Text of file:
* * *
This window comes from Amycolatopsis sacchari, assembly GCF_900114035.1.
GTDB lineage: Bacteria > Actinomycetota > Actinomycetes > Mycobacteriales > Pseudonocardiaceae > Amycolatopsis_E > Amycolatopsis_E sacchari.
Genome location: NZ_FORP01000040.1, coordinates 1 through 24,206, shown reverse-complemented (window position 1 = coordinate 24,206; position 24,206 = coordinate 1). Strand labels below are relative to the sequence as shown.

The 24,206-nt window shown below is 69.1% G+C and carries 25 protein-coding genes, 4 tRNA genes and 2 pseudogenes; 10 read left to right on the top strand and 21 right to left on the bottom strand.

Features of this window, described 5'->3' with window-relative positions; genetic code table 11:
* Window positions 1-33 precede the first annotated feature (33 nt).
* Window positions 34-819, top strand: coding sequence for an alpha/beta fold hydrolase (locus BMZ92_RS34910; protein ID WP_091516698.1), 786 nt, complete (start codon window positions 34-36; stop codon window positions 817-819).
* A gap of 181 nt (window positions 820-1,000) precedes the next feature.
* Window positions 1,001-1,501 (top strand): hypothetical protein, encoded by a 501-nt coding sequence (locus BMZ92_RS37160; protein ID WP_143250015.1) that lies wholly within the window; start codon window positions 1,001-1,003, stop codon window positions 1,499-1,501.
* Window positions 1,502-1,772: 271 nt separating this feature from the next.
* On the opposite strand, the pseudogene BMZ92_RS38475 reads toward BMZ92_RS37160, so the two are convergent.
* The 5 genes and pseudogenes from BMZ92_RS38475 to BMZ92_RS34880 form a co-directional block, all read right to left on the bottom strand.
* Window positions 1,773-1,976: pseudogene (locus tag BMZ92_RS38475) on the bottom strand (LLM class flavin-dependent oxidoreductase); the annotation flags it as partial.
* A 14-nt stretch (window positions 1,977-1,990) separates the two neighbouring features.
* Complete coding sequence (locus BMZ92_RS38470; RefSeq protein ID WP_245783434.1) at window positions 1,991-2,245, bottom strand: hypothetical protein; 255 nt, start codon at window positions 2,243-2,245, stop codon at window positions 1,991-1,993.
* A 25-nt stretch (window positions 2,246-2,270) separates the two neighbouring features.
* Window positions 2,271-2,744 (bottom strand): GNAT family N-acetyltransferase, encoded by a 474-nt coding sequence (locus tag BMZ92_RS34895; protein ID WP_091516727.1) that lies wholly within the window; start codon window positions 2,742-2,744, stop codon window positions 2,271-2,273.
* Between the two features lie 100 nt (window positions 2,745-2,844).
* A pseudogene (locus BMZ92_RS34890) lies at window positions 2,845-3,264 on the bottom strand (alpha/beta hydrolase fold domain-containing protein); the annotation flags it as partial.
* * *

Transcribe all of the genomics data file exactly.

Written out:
This window comes from Amycolatopsis sacchari, assembly GCF_900114035.1.
GTDB lineage: Bacteria > Actinomycetota > Actinomycetes > Mycobacteriales > Pseudonocardiaceae > Amycolatopsis_E > Amycolatopsis_E sacchari.
Genome location: NZ_FORP01000040.1, coordinates 1 through 24,206, shown reverse-complemented (window position 1 = coordinate 24,206; position 24,206 = coordinate 1). Strand labels below are relative to the sequence as shown.

The 24,206-nt window shown below is 69.1% G+C and carries 25 protein-coding genes, 4 tRNA genes and 2 pseudogenes; 10 read left to right on the top strand and 21 right to left on the bottom strand.

Features of this window, described 5'->3' with window-relative positions; genetic code table 11:
* Window positions 1-33 precede the first annotated feature (33 nt).
* Window positions 34-819, top strand: coding sequence for an alpha/beta fold hydrolase (locus BMZ92_RS34910; protein ID WP_091516698.1), 786 nt, complete (start codon window positions 34-36; stop codon window positions 817-819).
* A gap of 181 nt (window positions 820-1,000) precedes the next feature.
* Window positions 1,001-1,501 (top strand): hypothetical protein, encoded by a 501-nt coding sequence (locus BMZ92_RS37160; protein ID WP_143250015.1) that lies wholly within the window; start codon window positions 1,001-1,003, stop codon window positions 1,499-1,501.
* Window positions 1,502-1,772: 271 nt separating this feature from the next.
* On the opposite strand, the pseudogene BMZ92_RS38475 reads toward BMZ92_RS37160, so the two are convergent.
* The 5 genes and pseudogenes from BMZ92_RS38475 to BMZ92_RS34880 form a co-directional block, all read right to left on the bottom strand.
* Window positions 1,773-1,976: pseudogene (locus tag BMZ92_RS38475) on the bottom strand (LLM class flavin-dependent oxidoreductase); the annotation flags it as partial.
* A 14-nt stretch (window positions 1,977-1,990) separates the two neighbouring features.
* Complete coding sequence (locus BMZ92_RS38470; RefSeq protein ID WP_245783434.1) at window positions 1,991-2,245, bottom strand: hypothetical protein; 255 nt, start codon at window positions 2,243-2,245, stop codon at window positions 1,991-1,993.
* A 25-nt stretch (window positions 2,246-2,270) separates the two neighbouring features.
* Window positions 2,271-2,744 (bottom strand): GNAT family N-acetyltransferase, encoded by a 474-nt coding sequence (locus tag BMZ92_RS34895; protein ID WP_091516727.1) that lies wholly within the window; start codon window positions 2,742-2,744, stop codon window positions 2,271-2,273.
* Between the two features lie 100 nt (window positions 2,745-2,844).
* A pseudogene (locus BMZ92_RS34890) lies at window positions 2,845-3,264 on the bottom strand (alpha/beta hydrolase fold domain-containing protein); the annotation flags it as partial.